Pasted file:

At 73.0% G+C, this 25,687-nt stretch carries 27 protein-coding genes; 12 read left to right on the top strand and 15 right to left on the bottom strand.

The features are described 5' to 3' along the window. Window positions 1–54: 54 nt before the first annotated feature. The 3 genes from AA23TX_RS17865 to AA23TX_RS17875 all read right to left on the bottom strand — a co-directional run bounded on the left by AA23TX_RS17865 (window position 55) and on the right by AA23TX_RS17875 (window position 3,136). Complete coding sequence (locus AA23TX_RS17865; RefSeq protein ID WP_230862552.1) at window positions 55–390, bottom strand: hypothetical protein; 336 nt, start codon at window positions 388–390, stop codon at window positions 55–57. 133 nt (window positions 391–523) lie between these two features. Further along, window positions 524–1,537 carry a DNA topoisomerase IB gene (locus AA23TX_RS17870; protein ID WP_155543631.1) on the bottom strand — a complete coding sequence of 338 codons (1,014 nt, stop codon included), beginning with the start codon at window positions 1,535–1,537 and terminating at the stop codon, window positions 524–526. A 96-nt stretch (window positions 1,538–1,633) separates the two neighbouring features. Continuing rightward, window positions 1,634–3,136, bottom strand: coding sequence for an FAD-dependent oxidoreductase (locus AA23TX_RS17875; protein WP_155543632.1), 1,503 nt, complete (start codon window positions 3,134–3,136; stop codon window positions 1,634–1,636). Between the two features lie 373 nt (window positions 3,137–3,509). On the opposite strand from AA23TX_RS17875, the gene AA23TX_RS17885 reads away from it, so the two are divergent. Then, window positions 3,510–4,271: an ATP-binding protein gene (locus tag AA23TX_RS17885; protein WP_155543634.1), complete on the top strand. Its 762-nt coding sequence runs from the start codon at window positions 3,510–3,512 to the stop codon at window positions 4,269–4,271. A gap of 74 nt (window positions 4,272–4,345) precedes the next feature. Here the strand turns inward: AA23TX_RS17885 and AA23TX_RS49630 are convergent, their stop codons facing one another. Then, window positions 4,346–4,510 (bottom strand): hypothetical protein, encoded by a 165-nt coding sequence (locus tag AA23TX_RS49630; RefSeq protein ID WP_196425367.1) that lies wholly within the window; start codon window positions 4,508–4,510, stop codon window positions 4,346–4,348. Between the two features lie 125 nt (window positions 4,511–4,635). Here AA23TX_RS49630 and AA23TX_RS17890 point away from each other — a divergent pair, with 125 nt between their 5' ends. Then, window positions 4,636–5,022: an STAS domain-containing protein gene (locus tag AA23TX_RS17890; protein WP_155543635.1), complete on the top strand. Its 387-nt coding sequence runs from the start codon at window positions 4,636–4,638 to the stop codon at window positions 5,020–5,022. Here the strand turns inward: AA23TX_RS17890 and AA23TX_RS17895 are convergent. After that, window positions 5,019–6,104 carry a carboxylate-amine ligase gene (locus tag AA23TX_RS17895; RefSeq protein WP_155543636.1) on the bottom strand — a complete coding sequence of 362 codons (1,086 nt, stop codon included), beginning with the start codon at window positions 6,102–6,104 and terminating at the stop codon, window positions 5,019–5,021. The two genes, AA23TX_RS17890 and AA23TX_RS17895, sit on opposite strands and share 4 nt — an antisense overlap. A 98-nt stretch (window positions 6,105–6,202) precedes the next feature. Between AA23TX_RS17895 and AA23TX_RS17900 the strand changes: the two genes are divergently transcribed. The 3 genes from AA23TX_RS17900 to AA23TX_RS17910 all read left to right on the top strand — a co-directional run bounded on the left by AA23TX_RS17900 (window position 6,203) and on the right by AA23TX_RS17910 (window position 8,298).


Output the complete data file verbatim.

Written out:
At 73.0% G+C, this 25,687-nt stretch carries 27 protein-coding genes; 12 read left to right on the top strand and 15 right to left on the bottom strand.

The features are described 5' to 3' along the window. Window positions 1–54: 54 nt before the first annotated feature. The 3 genes from AA23TX_RS17865 to AA23TX_RS17875 all read right to left on the bottom strand — a co-directional run bounded on the left by AA23TX_RS17865 (window position 55) and on the right by AA23TX_RS17875 (window position 3,136). Complete coding sequence (locus AA23TX_RS17865; RefSeq protein ID WP_230862552.1) at window positions 55–390, bottom strand: hypothetical protein; 336 nt, start codon at window positions 388–390, stop codon at window positions 55–57. 133 nt (window positions 391–523) lie between these two features. Further along, window positions 524–1,537 carry a DNA topoisomerase IB gene (locus AA23TX_RS17870; protein ID WP_155543631.1) on the bottom strand — a complete coding sequence of 338 codons (1,014 nt, stop codon included), beginning with the start codon at window positions 1,535–1,537 and terminating at the stop codon, window positions 524–526. A 96-nt stretch (window positions 1,538–1,633) separates the two neighbouring features. Continuing rightward, window positions 1,634–3,136, bottom strand: coding sequence for an FAD-dependent oxidoreductase (locus AA23TX_RS17875; protein WP_155543632.1), 1,503 nt, complete (start codon window positions 3,134–3,136; stop codon window positions 1,634–1,636). Between the two features lie 373 nt (window positions 3,137–3,509). On the opposite strand from AA23TX_RS17875, the gene AA23TX_RS17885 reads away from it, so the two are divergent. Then, window positions 3,510–4,271: an ATP-binding protein gene (locus tag AA23TX_RS17885; protein WP_155543634.1), complete on the top strand. Its 762-nt coding sequence runs from the start codon at window positions 3,510–3,512 to the stop codon at window positions 4,269–4,271. A gap of 74 nt (window positions 4,272–4,345) precedes the next feature. Here the strand turns inward: AA23TX_RS17885 and AA23TX_RS49630 are convergent, their stop codons facing one another. Then, window positions 4,346–4,510 (bottom strand): hypothetical protein, encoded by a 165-nt coding sequence (locus tag AA23TX_RS49630; RefSeq protein ID WP_196425367.1) that lies wholly within the window; start codon window positions 4,508–4,510, stop codon window positions 4,346–4,348. Between the two features lie 125 nt (window positions 4,511–4,635). Here AA23TX_RS49630 and AA23TX_RS17890 point away from each other — a divergent pair, with 125 nt between their 5' ends. Then, window positions 4,636–5,022: an STAS domain-containing protein gene (locus tag AA23TX_RS17890; protein WP_155543635.1), complete on the top strand. Its 387-nt coding sequence runs from the start codon at window positions 4,636–4,638 to the stop codon at window positions 5,020–5,022. Here the strand turns inward: AA23TX_RS17890 and AA23TX_RS17895 are convergent. After that, window positions 5,019–6,104 carry a carboxylate-amine ligase gene (locus tag AA23TX_RS17895; RefSeq protein WP_155543636.1) on the bottom strand — a complete coding sequence of 362 codons (1,086 nt, stop codon included), beginning with the start codon at window positions 6,102–6,104 and terminating at the stop codon, window positions 5,019–5,021. The two genes, AA23TX_RS17890 and AA23TX_RS17895, sit on opposite strands and share 4 nt — an antisense overlap. A 98-nt stretch (window positions 6,105–6,202) precedes the next feature. Between AA23TX_RS17895 and AA23TX_RS17900 the strand changes: the two genes are divergently transcribed. The 3 genes from AA23TX_RS17900 to AA23TX_RS17910 all read left to right on the top strand — a co-directional run bounded on the left by AA23TX_RS17900 (window position 6,203) and on the right by AA23TX_RS17910 (window position 8,298).